My Breakfast in Paris

Eugène Atget – Pont Marie. Wikimedia Commons.

This morning, I made myself French Toast. I followed a recipe for it that I found in Joy of Cooking by Irma S. Rombauer and Marion Rombauer Becker. Even though I had to divide all of the ingredients by four, and math is not my best subject, my Toast turned out beautifully. I topped it with maple syrup from Vermont. I also made coffee and added heavy cream. Then, as I sat at our kitchen table, eating my breakfast, I took a trip—to France.

I was sitting at a table, one just large enough for two people, outdoors at a café in Paris overlooking the Seine. It had rained in the early morning but had stopped now. The air was fresh and moved lightly through the branches of the trees along the river. When my waiter came to my table, I ordered “pain perdu” and café crème. I spoke perfect French, with just the faintest hint of an English accent.

As I was waiting for my order, an elegantly dressed French gentleman asked if he might join me. I said, “Of course.” As he sat down, he placed a book on the table containing the poetry of Ali Ahmad Said Esber. “Oh,” I said, “Adonis is an exceptional poet.” He passed me the book. I perused it as he gave his order to the waiter. I handed him back his book saying:

“Even the wind wants
to become a cart
pulled by butterflies.”

Adonis, from Celebrating Childhood, translated by Khaled Mattawa

“That is,” he said, “one my favorites.”

Our orders arrived, and we ate in silence. When we finished, our conversation turned to philosophy. What deep things we spoke of, life, death, God, and Plato, that greatest of all the philosophers. We paid our bill and said goodbye to each other.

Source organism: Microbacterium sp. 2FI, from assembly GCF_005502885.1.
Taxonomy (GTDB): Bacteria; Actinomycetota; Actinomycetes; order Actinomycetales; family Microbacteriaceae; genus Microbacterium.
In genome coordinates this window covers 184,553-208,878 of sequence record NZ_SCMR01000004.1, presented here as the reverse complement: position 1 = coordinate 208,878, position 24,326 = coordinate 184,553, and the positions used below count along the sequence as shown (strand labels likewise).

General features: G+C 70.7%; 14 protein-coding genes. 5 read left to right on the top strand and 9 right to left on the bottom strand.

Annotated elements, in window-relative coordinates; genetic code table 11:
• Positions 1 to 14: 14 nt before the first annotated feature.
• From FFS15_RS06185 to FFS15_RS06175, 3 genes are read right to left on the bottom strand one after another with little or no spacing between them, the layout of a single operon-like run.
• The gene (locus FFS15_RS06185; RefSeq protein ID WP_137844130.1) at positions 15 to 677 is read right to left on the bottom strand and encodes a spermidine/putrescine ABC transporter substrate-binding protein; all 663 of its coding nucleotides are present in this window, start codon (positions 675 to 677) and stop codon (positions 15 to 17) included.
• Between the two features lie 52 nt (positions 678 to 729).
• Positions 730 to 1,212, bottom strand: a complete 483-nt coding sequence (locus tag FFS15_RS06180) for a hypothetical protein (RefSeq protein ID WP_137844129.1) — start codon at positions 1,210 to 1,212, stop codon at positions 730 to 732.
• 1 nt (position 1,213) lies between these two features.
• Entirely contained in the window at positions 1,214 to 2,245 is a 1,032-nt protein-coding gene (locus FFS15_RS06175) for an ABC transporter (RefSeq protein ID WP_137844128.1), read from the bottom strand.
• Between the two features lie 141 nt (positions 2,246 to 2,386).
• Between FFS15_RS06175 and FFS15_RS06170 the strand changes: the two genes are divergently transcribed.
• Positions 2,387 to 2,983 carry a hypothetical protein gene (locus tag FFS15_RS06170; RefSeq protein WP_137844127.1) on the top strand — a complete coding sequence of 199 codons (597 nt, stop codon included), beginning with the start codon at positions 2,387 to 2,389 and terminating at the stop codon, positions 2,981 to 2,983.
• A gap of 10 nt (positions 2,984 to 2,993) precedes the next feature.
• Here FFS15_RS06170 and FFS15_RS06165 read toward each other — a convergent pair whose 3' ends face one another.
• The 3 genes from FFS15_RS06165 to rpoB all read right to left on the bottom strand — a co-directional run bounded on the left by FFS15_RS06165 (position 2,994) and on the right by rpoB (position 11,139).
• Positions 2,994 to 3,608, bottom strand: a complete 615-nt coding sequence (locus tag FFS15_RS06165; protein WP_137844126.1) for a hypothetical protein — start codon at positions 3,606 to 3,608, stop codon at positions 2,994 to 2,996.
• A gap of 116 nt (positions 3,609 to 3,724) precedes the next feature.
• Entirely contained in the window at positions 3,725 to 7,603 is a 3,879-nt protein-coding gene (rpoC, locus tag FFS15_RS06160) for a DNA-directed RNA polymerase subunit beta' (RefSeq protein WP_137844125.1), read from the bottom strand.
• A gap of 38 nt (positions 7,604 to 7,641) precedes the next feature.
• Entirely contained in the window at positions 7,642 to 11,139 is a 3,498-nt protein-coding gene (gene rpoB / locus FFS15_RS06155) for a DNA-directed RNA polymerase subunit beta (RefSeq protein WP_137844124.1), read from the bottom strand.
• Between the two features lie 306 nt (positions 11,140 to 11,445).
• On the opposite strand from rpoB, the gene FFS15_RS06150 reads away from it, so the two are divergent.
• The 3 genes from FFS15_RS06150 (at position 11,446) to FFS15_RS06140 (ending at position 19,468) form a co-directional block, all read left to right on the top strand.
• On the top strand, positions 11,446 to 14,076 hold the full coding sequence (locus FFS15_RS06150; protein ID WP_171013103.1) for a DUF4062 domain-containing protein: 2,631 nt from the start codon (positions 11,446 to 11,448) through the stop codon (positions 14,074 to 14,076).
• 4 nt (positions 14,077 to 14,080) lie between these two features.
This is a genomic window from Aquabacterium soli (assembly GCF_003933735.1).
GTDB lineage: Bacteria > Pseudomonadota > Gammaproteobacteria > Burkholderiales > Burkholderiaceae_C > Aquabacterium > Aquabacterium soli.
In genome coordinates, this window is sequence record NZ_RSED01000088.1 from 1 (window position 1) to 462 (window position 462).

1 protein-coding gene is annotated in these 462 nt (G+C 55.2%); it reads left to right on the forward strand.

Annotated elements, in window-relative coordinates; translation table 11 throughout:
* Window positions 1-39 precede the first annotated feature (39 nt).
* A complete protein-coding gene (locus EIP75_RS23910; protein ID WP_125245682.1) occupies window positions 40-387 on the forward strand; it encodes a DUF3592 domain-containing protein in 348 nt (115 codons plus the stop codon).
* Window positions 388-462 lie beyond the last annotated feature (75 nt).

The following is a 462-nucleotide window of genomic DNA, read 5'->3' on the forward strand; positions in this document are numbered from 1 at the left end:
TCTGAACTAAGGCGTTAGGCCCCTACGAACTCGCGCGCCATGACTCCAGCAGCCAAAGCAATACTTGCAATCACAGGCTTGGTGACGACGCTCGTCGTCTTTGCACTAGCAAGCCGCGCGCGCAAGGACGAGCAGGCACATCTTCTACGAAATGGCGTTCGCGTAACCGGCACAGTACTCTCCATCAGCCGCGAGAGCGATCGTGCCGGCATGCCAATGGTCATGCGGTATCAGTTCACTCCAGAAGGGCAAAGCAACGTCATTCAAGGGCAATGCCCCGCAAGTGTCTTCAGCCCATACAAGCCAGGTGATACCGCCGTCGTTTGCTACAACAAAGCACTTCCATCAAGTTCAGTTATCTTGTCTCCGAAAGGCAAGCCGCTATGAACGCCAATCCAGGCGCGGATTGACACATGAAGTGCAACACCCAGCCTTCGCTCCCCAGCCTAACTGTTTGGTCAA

“I enjoyed our breakfast,” I said.

“Next time,” he replied, perhaps, we can dine in…well,” he said, “let’s not make plans.”

The rain returned. I opened my umbrella. Not wanting to go back to my room quite yet, I sauntered along the banks of the river and recalled the lines:

“I was born in a village,
small and secretive like a womb.
I never left it.
I love the ocean not the shores.”

Adonis, from Celebrating Childhood, translated by Khaled Mattawa

I finished my French Toast, rinsed the dishes, and placed them in the sink. I wonder what I should fix for breakfast tomorrow. There are so many choices, so many places I long to visit.

All the best!

©2019 All Rights Reserved

Author: Gershon Ben-Avraham

Gershon Ben-Avraham is an American-Israeli writer. He lives in Beersheba, Israel, on the edge of the Negev Desert. He and his wife share their lives with a gentle blue-merle long-haired collie. Ben-Avraham earned an MA in Philosophy (Aesthetics) from Temple University. His short story, “Yoineh Bodek,” (Image) received “Special Mention” in the Pushcart Prize XLlV: Best of the Small Presses 2020 Edition. Kelsay Books published his chapbook “God’s Memory” in 2021. חב"ד‎

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